Debate with a philosopher

May 2015 Published in Quora.

AM. Metaphysics is ultimately of the nature of a ‘vision’, where logical proof does not enter. The ‘proof’ thus is subjective – objectivity is only apparent; it does not exist ‘in reality’. Truth is none other than reality (the ‘whole’, as I think Hegel said), and/but secondly it is an unavoidable term when using language, whether in the ’empirical’ or the higher – metaphysical – realm.

BY. Said like a Kantian, but you make the same mistake he did and it’s easy to see once someone shows you.

When you say that Metaphysics “is” something, when you say that proof “is” subjective, when you say that objectivity “is”only apparent, when you tell me what true “is” what do you mean?

Are you talking about the things as they are in reality? Of course you are. You are claiming to have proven these things. You are claiming to know something about the world. You are claiming that things exist.

You are making claims of objectivity and claims about the world all the time, even as you denounce them as “unprovable”, subjective, and apparent. You can’t help but make claims about the objectivity of things even as you deny that objectivity is possible and even as you claim that there can be no proof.

This is Aristotle’s principle of reaffirmation through denial. There are some concepts (like these for example) that one must not accept when you claim that they are not real/valid/true.

To pick a more pedestrian example, what is wrong with the claim “Writing cannot convey any meaning.”? Well, since I am writing this to you it is obviously self-refuting. True? Wouldn’t you say that any claim that has this kind of self-refuting quality can be dismissed out of hand? Well, have a look at these Kantian concepts that divide the mind from the world and from knowledge of it. How could one prove such claims without assuming the opposite premise? How could one express anything about them using words, whether written or spoken? The answer is that you can’t.

By the way, I don’t accept the notion that there is some “higher” metaphysical realm. All there is is existence. There are no higher or lower realms. What would that even mean and if they were inaccessible how could you even know that they existed?

AM. I am sorry I must have misled you by not disclosing at first that my philosophical stand rests now on advaita Vedanta, even though I used metaphysical notions and terms that can be considered as being universal and underlying all religions. As a clue, I referred to metaphysics as a ‘vision’, and although the Indian tradition of advaita is far from being irrational (it is very rich in logical concepts and logical, psychological, and epistemological analyses, and claims to appeal to and be consistent with universal human experience) it is considered by many, mostly from India, to by a mystical or spiritual philosophy or view of life. In my opinion, calling it mystical is immaterial and probably misleading.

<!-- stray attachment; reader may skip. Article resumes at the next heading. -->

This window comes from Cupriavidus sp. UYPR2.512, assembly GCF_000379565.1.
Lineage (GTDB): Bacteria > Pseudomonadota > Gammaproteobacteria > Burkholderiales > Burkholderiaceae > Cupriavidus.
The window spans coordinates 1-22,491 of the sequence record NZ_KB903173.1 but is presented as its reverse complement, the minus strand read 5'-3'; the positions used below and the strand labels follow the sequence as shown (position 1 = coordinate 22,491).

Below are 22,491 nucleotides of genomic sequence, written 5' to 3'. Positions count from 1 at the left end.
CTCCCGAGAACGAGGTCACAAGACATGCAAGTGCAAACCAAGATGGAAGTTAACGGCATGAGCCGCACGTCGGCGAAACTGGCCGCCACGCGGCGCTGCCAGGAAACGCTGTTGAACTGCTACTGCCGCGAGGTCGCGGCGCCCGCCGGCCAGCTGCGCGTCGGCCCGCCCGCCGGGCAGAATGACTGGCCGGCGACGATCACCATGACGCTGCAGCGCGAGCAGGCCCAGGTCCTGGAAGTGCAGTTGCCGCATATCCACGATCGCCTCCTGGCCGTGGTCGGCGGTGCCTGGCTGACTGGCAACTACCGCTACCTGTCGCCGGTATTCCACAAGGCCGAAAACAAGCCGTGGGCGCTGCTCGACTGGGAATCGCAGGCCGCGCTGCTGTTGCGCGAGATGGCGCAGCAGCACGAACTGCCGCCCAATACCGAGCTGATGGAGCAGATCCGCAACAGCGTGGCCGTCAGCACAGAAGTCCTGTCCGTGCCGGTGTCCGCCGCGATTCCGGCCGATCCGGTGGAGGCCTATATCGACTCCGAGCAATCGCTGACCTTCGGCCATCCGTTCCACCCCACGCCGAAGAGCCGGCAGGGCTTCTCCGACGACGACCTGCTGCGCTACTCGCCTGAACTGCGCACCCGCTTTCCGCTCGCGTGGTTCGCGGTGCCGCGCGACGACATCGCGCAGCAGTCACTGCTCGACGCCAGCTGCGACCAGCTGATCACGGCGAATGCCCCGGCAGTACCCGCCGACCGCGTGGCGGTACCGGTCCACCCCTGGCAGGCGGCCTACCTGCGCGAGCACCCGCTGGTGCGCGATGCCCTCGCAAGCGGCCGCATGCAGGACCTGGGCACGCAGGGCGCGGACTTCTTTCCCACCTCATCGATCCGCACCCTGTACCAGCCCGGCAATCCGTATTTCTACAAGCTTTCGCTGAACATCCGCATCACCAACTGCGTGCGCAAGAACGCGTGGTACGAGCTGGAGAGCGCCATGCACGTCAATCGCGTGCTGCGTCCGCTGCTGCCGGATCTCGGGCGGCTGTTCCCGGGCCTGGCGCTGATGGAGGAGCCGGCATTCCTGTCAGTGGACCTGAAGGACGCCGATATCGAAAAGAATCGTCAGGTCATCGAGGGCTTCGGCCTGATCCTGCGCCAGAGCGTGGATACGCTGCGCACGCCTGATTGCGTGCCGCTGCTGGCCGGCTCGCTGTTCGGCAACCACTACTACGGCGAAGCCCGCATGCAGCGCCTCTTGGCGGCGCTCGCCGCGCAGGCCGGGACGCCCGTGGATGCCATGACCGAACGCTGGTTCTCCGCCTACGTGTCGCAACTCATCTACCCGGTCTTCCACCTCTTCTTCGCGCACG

I said that objectivity does not exist because from the advaita perspective there is only one reality – Atman-Brahman – which can also be called pure Consciousness, objectless Consciousness, or be symbolized by other terms or images. I wouldn’t want to tire you but, if you are still reading, the ‘world’ or’ universe’ is ultimately not other than Atman-Brahman – the distinction or separation is only apparent. This understanding – which is beyond the ordinary mind, and is accessed by direct intuition (usually after long preparation and study)- is what ‘higher knowledge’ consists of. Since there is nothing other than consciousness, notions of objectivity, etc., do not apply: consciousness or awareness is conscious/ aware of itself, rather than being an object to itself.

If you are still with me, other than consciousness/awareness, everything else – as seen from the plane of separation or ordinary consciousness – are phenomena, apparently real. The world is deceptive (rather than being illusion or dream), but not completely unreal. This is the world of ordinary consciousness, where empirical notions, pairs of opposites, etc., apply, and whose reality is relative (phenomena are not nothing). Separation being only apparent, the individual human being (and everything else) is reality itself in essence – not other than the absolute, consciousness, etc., – since there is no other reality. Multiplicity is only apparent. Man= Atman-Brahman.

In the everyday world of transactional life (lower knowledge/ relative reality), all the distinctions we use are unavoidable (are what they are), such as subjectivity-objectivity, good-bad, etc. Our world is one of duality, unlike the higher vision or understanding, which is referred to as non-duality.

Finally, what in the end interested me of Kant is his unknowable thing-in-itself, or noumenon. Soon after him, Fichte identified it with Consciousness, but restricted it mostly to the moral will and realm. Sorry for this long excursus. I don’t think you will be interested in any of this, though. Kind greetings.


About amartingarcia

General surgeon (retired). Studied Western philosophy at U of Toronto. Afterwards interest turned to advaita vedanta and non-duality for past 20 yrs, plus a long interlude in Sufism coinciding with that period. Now contributing in ’Advaita Vision’ with regular posts and discussions.
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